This is a continuation of “Being a Friend to Kenya”, written by Jordan Bush, featured in the November 2012 issue of the Fine Living Lancaster magazine. View in the PDF version of the issue here. You can find the article on page 142.
He lost his father over five years ago in the war against AIDS. George’s mother was then given a husband to look after her and the boys. As it turns out, they are both HIV positive, and she visits a clinic each week to receive antiviral therapy. Concurrently, she is pregnant with a sixth child to her second spouse, who does not provide for the family.
Daily at sunrise, the four oldest boys, George, Stephen, Clifton, and Brian, walk hurriedly together for LightHouse Academy. The journey takes over an hour, through the hills and under the hot Kenyan sun. There, they find the only consistent food and clean water in their lives, learning and singing along with their classmates. After a full day of classes they face another adventure returning home. The boys have only one hour of daylight to complete any schoolwork before it is too dark to read.
After sunset, the four eldest sleep together on one bed, lying width-wise with their legs hanging off the edge.
Brighton, the youngest, shares a bed with his mother. On weekends, the young boys show tremendous entrepreneurial spirit and make rope from sisal leaves, and burn trees to make charcoal. They sell both products to buy and plant seeds to grow food in support of their family. Clifton, who is only in sixth grade, is also reponsible for taking care of their neighboring grandparents.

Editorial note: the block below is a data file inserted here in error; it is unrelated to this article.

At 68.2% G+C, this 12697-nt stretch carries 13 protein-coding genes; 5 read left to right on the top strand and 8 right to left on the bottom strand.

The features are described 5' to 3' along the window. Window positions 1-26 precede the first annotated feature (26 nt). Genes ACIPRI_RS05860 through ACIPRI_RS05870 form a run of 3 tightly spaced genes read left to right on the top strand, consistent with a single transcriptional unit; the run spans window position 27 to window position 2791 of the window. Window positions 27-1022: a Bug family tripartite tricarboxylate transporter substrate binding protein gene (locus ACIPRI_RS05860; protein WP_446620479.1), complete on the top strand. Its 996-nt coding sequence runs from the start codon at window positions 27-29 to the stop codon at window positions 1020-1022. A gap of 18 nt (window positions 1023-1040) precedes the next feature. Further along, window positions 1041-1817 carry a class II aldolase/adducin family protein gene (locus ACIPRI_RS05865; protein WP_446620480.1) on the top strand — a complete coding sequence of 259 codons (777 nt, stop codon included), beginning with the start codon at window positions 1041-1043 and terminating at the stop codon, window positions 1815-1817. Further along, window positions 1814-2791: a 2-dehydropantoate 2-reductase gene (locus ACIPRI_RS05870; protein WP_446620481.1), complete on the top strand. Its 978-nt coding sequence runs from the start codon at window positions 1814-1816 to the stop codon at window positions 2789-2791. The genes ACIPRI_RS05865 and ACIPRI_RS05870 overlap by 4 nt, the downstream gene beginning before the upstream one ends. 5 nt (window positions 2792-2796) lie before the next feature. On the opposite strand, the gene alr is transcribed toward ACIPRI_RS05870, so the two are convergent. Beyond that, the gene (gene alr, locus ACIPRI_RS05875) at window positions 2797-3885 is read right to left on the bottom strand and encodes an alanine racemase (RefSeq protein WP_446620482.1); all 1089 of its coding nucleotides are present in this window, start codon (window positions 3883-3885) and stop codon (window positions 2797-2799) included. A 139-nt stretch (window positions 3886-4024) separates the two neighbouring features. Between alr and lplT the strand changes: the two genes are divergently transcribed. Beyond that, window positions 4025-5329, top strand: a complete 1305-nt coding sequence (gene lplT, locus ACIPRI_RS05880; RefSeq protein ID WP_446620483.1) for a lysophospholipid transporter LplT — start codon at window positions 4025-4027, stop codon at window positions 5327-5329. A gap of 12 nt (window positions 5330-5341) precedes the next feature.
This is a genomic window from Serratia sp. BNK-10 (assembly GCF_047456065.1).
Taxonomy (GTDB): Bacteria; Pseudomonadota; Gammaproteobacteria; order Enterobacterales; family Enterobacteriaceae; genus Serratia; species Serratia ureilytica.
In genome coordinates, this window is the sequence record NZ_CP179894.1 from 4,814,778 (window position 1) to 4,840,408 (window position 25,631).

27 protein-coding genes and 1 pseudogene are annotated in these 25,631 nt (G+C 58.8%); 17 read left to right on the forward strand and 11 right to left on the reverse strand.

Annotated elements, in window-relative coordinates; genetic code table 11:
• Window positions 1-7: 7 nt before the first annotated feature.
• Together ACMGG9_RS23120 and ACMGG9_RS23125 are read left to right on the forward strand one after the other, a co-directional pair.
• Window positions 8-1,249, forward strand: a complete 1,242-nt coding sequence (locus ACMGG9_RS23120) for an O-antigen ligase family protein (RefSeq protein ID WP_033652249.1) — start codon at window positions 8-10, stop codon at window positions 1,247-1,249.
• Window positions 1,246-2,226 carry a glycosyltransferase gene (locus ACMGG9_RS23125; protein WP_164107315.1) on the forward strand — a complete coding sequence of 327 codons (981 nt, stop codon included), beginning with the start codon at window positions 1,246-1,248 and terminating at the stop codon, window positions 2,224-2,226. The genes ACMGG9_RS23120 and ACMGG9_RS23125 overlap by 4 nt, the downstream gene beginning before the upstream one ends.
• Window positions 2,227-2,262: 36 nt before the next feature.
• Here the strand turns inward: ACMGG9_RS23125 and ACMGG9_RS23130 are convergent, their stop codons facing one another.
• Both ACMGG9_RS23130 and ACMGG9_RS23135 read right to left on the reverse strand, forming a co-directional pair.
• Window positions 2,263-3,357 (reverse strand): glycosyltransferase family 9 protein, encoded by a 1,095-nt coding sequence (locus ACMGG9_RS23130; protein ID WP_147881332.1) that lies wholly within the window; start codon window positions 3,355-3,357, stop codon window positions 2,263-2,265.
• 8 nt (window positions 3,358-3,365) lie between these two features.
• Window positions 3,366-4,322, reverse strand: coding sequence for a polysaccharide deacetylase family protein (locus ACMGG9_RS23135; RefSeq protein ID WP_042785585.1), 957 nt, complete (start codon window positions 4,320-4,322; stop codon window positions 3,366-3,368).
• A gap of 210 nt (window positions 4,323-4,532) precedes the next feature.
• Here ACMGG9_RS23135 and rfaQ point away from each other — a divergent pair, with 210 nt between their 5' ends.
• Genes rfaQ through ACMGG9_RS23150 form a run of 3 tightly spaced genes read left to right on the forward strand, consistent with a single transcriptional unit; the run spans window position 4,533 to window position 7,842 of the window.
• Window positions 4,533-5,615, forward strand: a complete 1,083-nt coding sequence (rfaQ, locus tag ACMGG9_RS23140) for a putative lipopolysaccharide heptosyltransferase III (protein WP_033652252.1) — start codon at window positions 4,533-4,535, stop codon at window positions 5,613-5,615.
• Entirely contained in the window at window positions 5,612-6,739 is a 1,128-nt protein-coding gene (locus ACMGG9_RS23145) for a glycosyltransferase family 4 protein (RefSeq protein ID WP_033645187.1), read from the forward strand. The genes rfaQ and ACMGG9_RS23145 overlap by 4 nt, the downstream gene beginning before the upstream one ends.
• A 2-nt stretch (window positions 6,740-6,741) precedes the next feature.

A few bundles of rope produce half that sum, enough for a large bottle of Coke. Their mother supports Rafiki’s vision entirely, knowing that her boys’ only hope for a promising future rests entirely on the education they receive at LightHouse Academy.
This is a continuation of “Being a Friend to Kenya“, written by Jordan Bush, featured in the November 2012 issue of the Fine Living Lancaster magazine. View in the PDF version of the issue here. You can find the article on page 142.
He once worked in the city of Kisumu as a tuk-tuk driver, a three wheeled taxi, and his wife owned a produce business. Today he is dressed professionally, and you might think he just left a meeting at Prince Street Cafe. That drastically changed in July of 2007, when his wife had a obstetrical hemorrhage while birthing their youngest daughter. Despite receiving care during delivery at a government hospital, she bled to death in Kisumu. Your own mother will probably tell you that hemorrhage is both common and easily treatable in the United States.
Meshack’s eldest children, Esther and Nelly are fourth and second grade students at LightHouse Academy. Sleeping under a mosquito net, the two girls and their brother share a bed in a one-room mud hut with their father. Unable to care for his infant after the loss of his wife, Meshack’s sister-in-law has taken care of the two youngest children. At age 7, Meshack’s fourth daughter had been charged with watching her baby sister instead of attending school. Meshack was building a second mud hut for all of children to live in, but ran out of money during construction. He has been praying to God for a means to provide for his family. Rafiki has been working with a donor to complete the project, adding a rainwater collection system and solar panels for lighting. Meshack’s story is by no means uncommon; there is much work for Rafiki.